As the war lengthened and the withdrawals continued, the two sides became more and more antagonistic toward one another and they battled constantly over the issues of combat refusals and the drug and morale problems of American troops. Fatigue with the war and each other have been cited for this escalating antagonism. Although MACV officially remained dedicated to providing evenly balanced public affairs information, the situation was exacerbated by the manpower drawdowns at the Public Affairs Office itself.
The Easter Offensive of 1972, a conventional North Vietnamese invasion of South Vietnam was generally depicted by MACV and Washington as a "true test" of the policy of Vietnamization. It was also readily apparent to the media that American airpower had saved the day. The press reported heavily on the "mixed" capabilities of the South Vietnamese defense and on the retaliatory U.S. bombing effort in North Vietnam, Operation Linebacker. Secretary of Defense Melvin Laird declined to criticize the negative reporting of the press, which he described as "generally balanced."
By the end of 1971 the number of accredited American correspondents had declined to fewer than 200. By September 1973 that number had dwindled to only 59. As the war became more and more a South Vietnamese affair, the Saigon government tried to silence unofficial news sources, tightening its information guidelines and stringently punishing any who violated them. Even as the Easter Offensive waned, President Nguyễn Văn Thiệu passed a martial law decree that made circulating news or images "detrimental to the national security" a criminal offense.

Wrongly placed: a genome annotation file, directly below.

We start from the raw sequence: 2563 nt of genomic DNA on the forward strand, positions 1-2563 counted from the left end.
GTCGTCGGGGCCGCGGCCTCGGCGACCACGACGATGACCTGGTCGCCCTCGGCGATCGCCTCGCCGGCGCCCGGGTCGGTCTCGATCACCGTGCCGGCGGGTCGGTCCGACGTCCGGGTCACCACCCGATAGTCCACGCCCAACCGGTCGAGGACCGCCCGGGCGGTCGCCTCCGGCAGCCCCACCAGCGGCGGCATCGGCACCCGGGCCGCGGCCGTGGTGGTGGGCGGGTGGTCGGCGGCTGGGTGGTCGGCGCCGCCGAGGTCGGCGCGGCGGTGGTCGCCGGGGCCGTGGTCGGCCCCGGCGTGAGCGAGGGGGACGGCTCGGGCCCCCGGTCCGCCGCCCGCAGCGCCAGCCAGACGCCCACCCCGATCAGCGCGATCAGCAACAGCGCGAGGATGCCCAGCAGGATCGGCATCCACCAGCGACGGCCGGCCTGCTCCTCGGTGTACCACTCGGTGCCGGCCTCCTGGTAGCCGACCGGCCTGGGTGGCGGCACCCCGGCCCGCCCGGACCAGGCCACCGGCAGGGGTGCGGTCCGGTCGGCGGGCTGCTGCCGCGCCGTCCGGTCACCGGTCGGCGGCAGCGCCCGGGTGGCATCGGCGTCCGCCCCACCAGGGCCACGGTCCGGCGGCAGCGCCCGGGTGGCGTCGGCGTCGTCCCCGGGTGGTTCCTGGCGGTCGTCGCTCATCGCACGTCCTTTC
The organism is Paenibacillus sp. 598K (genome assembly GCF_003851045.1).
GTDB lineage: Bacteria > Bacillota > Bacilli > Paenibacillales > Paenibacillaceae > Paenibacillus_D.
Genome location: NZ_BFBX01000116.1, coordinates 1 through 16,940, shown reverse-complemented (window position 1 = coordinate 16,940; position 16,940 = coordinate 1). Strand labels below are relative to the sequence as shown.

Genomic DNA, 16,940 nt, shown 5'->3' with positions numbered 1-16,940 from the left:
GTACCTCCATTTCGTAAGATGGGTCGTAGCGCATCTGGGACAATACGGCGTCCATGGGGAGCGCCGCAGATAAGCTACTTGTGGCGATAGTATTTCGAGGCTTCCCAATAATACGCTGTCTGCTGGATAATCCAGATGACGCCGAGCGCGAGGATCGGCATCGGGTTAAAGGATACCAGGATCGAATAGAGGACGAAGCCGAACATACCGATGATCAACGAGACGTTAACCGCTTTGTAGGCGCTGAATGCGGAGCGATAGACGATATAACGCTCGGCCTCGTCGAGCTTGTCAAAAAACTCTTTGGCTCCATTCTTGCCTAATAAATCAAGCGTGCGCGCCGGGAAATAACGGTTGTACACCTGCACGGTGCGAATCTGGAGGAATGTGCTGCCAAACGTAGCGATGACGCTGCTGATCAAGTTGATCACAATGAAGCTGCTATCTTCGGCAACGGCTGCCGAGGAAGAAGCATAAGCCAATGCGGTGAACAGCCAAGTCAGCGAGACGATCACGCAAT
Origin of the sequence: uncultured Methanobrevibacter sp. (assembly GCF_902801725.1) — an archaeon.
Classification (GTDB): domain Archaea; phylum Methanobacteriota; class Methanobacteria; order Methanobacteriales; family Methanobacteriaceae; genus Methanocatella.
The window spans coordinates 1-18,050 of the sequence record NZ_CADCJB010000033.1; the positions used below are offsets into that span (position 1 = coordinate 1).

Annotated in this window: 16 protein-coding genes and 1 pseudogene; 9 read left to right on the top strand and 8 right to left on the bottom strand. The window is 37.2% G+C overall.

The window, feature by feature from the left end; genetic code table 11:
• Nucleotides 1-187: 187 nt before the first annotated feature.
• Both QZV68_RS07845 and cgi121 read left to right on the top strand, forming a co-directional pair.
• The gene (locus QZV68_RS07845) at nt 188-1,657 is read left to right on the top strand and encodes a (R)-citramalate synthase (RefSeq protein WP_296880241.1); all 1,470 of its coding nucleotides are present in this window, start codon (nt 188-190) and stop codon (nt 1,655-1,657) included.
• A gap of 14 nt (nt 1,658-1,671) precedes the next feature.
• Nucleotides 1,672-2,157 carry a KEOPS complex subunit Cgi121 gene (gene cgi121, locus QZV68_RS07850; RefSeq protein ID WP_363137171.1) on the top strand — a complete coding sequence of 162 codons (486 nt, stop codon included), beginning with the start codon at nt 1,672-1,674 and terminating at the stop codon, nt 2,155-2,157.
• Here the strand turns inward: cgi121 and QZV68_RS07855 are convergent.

With the breakdown of peace negotiations with Hanoi, President Nixon launched Operation Linebacker II, an extensive aerial campaign by B-52 bombers and tactical aircraft that began on 16 December 1972. Nixon, in an effort to conceal the fact that the talks had broken down, ordered that the public explanation for the bombing be linked to "a possible enemy offensive in the South." With no information flowing from the White House, the Pentagon, or MACV, North Vietnam's propaganda was all that correspondents had to go on and it was extensively reported by the media. The American people, however, were unconvinced. According to a Harris poll, fewer than 50 percent agreed that it was "inhuman and immoral for the U.S. to have bombed Hanoi's civilian center" and an impressive 71 percent believed "what we did in bombing Hanoi was no worse than what the communists have done in the Vietnam War." Following the campaign Hanoi returned to the negotiating table and (after some wrangling with the Saigon government) the Paris Peace Accords were signed on 27 January 1973. For the United States, the Vietnam War was over.